I wonder if anyone remembers SparkNotes.
SparkNotes were big back in middle school—they were more or less the same thing as Cliff’s Notes. At first it was a website where you did quizzes like “How evil are you?” and “Who’s your celebrity match?” Then, they had SparkNotes: a couple of pages on your assigned reading, plus a paragraph on each character and some symbols and themes in the book. Enough for about a three to four page paper, depending on your level of creativity.
The Getting to Know series looks, on the surface, like the same thing. It’s made up of short booklets that contain key background information about the Gospels. But from there, it goes off in a completely different direction.
To begin with, Fr. Scott Lewis assumes you’ve already read the Gospels. He doesn’t go verse by verse or chapter by chapter, or even in a chronological order. What he does do is provide historical and scriptural context for the Gospels. He explores their background, the motivations of their authors and the messages inside the texts.
In Matthew, he talks about how Matthew was written around 85 CE, in one of the cities of Syria or Palestine, specifically for a Jewish audience:
“Given the fierceness of his polemic against the Pharisees and the concern for hyper-observance of the Law and the continuing importance of Jewish customs, it is likely that this was a time of tension, competition, and separation. In targeting a Jewish audience, Mark made extensive use of the Old Testament prophetic texts for fulfillment quotations (1:22-23, 2:15, 17-18, 23; 4:14-16) in order to establish Jesus’ credentials as the Messiah and to place him firmly within Israel’s salvation history.”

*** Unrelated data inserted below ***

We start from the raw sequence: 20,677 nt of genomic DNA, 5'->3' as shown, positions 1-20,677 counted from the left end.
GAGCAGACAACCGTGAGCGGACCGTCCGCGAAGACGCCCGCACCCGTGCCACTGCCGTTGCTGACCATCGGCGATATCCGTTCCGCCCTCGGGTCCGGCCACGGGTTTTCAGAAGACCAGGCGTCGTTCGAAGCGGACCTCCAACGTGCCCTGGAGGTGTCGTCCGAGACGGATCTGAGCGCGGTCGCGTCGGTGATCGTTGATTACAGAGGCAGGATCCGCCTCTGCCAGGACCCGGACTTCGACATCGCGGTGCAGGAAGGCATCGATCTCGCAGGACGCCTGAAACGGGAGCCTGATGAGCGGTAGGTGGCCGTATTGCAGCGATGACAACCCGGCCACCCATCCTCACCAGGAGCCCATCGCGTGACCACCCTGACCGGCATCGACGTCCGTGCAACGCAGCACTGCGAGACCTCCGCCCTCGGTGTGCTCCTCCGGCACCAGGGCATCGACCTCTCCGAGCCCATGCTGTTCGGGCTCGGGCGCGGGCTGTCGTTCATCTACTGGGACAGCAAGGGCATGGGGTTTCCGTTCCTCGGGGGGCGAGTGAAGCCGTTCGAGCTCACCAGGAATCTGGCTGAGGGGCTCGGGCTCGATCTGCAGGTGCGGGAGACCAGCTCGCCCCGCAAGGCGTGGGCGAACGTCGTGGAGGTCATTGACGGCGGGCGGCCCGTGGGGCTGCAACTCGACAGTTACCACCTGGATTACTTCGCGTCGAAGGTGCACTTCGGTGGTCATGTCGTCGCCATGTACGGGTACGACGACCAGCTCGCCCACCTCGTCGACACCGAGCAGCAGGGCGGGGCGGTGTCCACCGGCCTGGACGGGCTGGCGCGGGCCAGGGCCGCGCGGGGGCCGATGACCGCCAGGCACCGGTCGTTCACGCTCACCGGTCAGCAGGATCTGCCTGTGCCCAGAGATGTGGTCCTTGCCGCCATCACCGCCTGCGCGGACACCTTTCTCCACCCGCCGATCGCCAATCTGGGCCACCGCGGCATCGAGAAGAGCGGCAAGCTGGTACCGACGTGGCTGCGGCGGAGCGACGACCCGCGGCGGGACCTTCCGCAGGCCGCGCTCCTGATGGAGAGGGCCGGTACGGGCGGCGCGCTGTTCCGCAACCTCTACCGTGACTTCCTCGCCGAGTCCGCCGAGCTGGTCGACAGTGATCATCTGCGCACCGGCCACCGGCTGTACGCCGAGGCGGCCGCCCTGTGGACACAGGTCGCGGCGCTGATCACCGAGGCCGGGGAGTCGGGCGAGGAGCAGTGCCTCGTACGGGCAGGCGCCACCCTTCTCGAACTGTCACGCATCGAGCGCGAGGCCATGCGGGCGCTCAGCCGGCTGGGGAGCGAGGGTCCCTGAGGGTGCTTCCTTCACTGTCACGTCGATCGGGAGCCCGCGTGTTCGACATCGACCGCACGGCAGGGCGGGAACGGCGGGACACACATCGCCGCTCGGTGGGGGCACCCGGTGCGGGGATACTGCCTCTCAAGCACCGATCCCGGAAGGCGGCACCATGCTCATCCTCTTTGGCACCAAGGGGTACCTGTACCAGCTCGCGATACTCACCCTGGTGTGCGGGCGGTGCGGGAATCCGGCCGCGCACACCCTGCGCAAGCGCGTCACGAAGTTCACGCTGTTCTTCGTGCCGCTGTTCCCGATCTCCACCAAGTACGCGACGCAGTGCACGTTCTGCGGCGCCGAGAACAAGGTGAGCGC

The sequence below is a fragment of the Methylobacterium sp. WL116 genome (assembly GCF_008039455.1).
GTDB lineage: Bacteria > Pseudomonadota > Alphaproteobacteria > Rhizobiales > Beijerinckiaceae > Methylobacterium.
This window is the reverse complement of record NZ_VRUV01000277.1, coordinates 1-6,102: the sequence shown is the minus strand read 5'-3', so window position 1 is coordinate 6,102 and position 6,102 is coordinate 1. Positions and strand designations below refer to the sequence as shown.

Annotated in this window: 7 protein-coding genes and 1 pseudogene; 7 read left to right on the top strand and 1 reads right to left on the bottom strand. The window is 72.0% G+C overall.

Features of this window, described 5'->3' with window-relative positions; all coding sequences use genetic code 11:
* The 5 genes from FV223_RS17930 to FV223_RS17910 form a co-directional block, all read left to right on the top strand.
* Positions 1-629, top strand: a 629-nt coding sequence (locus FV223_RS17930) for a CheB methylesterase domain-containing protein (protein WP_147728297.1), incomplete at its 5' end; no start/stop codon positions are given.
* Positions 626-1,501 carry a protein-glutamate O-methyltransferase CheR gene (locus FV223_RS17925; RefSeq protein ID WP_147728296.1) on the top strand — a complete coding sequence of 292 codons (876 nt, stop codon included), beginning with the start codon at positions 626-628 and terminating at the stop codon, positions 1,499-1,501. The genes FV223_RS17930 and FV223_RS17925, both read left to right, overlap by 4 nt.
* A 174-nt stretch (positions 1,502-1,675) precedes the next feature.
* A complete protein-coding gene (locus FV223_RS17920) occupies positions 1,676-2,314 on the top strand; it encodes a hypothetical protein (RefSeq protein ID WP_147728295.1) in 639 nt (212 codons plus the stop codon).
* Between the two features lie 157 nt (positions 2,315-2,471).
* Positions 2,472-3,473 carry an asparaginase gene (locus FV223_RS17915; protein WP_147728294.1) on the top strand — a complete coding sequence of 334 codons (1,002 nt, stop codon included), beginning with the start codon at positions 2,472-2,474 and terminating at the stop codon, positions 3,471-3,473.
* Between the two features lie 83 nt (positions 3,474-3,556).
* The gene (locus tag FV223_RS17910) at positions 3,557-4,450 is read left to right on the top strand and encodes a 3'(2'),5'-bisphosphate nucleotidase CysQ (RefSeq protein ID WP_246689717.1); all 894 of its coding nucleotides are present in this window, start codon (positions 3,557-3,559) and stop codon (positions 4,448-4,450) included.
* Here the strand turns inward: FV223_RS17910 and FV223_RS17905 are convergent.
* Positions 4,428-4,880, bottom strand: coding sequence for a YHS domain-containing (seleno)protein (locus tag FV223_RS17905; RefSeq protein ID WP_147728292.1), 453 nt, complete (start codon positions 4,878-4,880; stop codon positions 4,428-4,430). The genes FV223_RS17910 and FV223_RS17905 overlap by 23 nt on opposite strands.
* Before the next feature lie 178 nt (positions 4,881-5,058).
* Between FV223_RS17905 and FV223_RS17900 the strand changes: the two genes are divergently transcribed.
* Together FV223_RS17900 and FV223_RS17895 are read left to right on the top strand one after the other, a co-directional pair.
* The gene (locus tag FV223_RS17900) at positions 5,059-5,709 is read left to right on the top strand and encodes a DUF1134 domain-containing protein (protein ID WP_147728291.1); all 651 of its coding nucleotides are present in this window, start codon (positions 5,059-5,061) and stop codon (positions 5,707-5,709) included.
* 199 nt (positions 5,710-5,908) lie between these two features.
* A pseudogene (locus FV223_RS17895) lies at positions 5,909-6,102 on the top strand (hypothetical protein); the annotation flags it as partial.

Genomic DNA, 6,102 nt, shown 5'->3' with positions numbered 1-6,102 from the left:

The Gospel of Mark was composed earlier, between 66 and 72 CE, and written in plain, everyday Greek. But as Fr. Lewis tells us in Mark, “although spare in elegance and style it exceeds in emotional intensity and action.” Jesus “sighs and groans, is tired, and is often disappointed with the reactions of people”, and:
“With the death of Jesus, Mark places the opening verse of Psalm 22 in the mouth of Jesus, with the Aramaic followed by the translation: ‘My God, my God, why have you forsaken me?’”
By comparison, Luke’s gospel is more polished and elegant. “He improves on Mark’s Greek grammar and style,” Fr. Lewis writes in Luke, “and eliminates the Aramaic expressions. He softens or eliminates material that portrays the Apostles in a bad light. … In many places the emotional reactions of Jesus are deleted or softened.” Fr. Lewis calls the Gospel of Luke
“the most beautiful book in the New Testament and for good reason: Luke was a master in the use of words and the telling of stories.”
Reading the booklets is like listening to Fr. Lewis himself give an hour-long lecture. You feel like you should be taking notes and flipping pages in the Bible: they are engaging and deeply absorbing. These books are perfect for lectors and study groups, who sit down to study and debate the Gospels, but they’re just as fascinating to read by oneself. It’s easy to get caught up in them.
I’m not sure if they’d make good SparkNotes, though.
-Gillian Robinson, Sales and Marketing Assistant